Safety wise you can’t expect anything less than five-star these days and the Cooper doesn’t disappoint. With airbags all around and a five star rating from Euro NCAP Crash Test the Mini also comes with Anti-Lock Braking System (ABS), Cornering Brake Control (CBC), Electronic Brakeforce Distribution (EBD), Brake Assist, Automatic Stability Control Traction (ASC T) and Dynamic Stability Control (DSC).

During the week I drove to the Gold Coast, around town and even used the Mini to move some furniture. If you’re like me and don’t have any kids, it’s hard to argue against the Mini’s practicality.

Of course it wouldn’t be a proper green car if it didn’t have a few gimmicks, for example the Brake Energy Regeneration system helps charge the car’s battery whenever the driver brakes or the car is coasting in traffic.

In the manual variants, there is even “Shift Point Display” that works out what’s the best gear to be in and prompts the driver to shift up or down via arrows in the rev counter.

For the low to mid 30s there are a few other alternatives on the market, Volkswagen, Peugeot, even Fiat make similarly specified cars for around the same or lower price. So the question you have to ask yourself is, and if I may use Toyota’s marketing department genius for a minute, are you a Mini person?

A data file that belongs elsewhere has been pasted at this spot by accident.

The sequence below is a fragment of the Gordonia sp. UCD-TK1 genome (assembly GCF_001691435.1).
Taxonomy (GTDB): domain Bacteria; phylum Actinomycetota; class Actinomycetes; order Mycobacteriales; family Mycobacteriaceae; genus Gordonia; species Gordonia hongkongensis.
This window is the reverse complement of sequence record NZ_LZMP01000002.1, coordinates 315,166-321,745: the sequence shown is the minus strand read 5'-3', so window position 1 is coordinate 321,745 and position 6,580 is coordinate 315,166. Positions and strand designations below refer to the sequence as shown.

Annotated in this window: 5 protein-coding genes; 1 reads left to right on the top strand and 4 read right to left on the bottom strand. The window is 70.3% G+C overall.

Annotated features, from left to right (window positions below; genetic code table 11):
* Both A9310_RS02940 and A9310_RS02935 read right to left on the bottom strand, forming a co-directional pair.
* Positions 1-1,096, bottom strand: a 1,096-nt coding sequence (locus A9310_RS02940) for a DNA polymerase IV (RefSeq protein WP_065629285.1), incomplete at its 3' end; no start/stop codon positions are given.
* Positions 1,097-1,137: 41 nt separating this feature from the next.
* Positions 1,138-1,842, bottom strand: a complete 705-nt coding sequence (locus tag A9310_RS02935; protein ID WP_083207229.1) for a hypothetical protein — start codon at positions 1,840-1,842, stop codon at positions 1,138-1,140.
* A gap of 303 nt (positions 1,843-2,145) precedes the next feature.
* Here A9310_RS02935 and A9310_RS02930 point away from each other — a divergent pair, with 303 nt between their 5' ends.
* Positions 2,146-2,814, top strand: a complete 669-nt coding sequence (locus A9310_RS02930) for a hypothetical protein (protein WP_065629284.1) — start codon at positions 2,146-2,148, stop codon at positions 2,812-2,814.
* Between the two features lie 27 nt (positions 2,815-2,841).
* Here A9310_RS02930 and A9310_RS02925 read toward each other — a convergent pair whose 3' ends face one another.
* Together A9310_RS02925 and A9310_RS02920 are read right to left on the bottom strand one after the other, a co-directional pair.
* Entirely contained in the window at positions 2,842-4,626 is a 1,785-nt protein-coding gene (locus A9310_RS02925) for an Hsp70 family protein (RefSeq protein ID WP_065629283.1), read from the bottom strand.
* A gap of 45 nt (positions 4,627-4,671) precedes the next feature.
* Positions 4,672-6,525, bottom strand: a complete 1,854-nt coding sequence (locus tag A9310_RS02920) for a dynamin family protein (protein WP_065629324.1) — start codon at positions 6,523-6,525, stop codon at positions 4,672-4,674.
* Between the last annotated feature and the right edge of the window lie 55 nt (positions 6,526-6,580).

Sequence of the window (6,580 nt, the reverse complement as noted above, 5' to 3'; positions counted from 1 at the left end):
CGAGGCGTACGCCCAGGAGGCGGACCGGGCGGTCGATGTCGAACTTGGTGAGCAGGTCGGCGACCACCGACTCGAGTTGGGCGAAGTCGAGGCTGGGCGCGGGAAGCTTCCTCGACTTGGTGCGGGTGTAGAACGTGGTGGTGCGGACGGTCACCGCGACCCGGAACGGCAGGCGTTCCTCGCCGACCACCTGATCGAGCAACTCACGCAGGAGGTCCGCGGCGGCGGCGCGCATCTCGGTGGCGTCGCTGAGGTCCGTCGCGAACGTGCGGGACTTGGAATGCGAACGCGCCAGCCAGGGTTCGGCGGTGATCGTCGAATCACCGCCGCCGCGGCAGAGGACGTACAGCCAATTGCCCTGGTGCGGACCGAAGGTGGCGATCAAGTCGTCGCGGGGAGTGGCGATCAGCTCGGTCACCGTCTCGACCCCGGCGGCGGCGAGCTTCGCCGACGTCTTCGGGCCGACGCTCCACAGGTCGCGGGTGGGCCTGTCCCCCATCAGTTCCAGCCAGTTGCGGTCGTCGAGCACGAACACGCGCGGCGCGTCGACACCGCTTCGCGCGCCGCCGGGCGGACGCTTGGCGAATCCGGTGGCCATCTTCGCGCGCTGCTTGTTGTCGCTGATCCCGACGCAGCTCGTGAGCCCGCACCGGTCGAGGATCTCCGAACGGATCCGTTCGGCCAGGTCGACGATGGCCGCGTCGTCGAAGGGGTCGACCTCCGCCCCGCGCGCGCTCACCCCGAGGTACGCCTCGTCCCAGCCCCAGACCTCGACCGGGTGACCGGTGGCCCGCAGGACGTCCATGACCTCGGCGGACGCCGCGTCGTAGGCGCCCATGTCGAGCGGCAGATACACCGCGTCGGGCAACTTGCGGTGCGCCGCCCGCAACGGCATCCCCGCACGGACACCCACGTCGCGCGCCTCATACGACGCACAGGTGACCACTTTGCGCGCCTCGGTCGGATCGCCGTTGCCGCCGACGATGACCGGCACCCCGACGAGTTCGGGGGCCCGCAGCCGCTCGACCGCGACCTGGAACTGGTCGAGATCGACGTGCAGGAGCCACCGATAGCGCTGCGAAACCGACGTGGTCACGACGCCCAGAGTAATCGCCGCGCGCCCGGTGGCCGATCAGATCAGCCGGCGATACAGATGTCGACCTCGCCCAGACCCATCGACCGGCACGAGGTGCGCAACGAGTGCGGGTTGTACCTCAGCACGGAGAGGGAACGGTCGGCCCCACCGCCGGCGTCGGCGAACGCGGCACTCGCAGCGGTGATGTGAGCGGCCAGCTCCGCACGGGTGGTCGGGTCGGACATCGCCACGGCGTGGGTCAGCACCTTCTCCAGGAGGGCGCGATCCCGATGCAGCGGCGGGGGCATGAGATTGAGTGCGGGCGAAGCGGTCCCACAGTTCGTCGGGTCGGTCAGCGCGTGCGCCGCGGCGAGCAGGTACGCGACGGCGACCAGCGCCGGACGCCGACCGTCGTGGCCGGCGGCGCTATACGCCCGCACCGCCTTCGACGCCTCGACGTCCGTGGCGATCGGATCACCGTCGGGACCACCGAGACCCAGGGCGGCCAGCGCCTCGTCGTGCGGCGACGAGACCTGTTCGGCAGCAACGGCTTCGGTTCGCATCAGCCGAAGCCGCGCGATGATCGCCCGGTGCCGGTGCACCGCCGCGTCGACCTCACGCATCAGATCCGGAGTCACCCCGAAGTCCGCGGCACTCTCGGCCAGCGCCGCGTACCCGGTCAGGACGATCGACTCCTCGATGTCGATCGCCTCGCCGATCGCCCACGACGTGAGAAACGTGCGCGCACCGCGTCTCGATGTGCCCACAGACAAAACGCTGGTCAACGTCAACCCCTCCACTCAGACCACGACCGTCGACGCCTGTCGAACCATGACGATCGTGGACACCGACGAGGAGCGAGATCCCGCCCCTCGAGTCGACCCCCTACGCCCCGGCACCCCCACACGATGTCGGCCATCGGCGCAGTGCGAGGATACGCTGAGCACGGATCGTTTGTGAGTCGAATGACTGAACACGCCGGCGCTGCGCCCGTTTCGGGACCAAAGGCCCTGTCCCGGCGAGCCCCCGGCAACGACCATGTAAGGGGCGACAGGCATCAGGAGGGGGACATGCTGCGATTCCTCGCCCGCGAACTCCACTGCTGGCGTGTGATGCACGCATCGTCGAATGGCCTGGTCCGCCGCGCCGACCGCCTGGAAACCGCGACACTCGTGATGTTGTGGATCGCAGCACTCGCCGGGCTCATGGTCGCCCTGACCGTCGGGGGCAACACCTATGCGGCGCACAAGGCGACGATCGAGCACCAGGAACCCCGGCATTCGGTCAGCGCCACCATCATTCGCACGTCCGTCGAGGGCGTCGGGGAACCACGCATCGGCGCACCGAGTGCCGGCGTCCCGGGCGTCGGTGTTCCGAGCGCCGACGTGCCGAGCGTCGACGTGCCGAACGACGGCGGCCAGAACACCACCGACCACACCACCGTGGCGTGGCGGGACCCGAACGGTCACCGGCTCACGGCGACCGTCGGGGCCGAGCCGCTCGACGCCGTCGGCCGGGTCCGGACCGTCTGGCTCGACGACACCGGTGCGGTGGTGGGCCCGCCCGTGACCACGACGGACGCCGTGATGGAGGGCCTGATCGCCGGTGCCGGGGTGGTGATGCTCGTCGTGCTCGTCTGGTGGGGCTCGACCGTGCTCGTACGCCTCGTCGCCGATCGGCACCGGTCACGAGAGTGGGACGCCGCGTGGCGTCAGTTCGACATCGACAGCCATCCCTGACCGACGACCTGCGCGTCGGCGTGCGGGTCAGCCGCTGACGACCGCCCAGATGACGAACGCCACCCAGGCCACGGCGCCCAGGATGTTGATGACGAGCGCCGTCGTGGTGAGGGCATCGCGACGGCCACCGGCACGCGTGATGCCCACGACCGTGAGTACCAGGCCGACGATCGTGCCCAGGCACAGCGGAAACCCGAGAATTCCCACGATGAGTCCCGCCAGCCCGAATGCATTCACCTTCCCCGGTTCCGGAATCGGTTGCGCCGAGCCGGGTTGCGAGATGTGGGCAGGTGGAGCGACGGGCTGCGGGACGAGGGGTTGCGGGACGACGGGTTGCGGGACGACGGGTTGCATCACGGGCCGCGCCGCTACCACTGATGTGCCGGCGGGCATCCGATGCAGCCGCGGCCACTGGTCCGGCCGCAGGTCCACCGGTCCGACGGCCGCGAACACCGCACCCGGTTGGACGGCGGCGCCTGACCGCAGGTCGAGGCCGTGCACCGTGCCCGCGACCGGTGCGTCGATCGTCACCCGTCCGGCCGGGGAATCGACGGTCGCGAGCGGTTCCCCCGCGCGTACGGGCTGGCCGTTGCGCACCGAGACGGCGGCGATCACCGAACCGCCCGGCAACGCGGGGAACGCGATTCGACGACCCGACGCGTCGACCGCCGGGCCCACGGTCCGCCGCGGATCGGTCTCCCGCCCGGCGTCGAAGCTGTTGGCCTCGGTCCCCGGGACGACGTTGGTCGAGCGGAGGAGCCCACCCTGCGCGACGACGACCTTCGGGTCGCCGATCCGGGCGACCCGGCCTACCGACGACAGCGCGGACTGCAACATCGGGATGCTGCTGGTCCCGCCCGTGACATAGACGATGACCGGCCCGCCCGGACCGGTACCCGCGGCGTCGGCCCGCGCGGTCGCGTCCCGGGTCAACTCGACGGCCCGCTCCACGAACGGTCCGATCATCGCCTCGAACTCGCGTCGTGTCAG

What makes a Mini person? Being a little different, as much as I love the Volkswagen Golf diesel (and it’s a brilliant car), it’s not exactly a unique car and as much as I want to recommend a Fiat to anyone, resale and reliability come to mind with all Italian cars. So for me it comes down to the Peugeot 207 and the Mini Cooper D.

The only minor downside that is worth mentioning is the stereo, it’s just not what I expected from a car of this caliber as it seems to be lacking much needed bass and clarity. However if you go for the Chilli variant that won't be an issue.

Handling and performance wise, there should really be no need to explain as the 1.6-litre diesel is the fastest 1.6-litre diesel in Australia (0-100km/h) but it also handles rather well despite its tiny 15-inch wheels (16- on chilli). Steering response is typical go-kart like as with all Minis and the pedal position feel makes for an easy drive.

You have to remember the Mini Cooper D can travel 1,025 km from a single 40-litre tank - and that’s no small feat. Yes it's a little more expensive than its other European rivals, but being cool has a price.

If you’re looking for a car that is green but still keeps its cool factor whilst being extremely fuel efficient, it’s really hard to go past the Mini.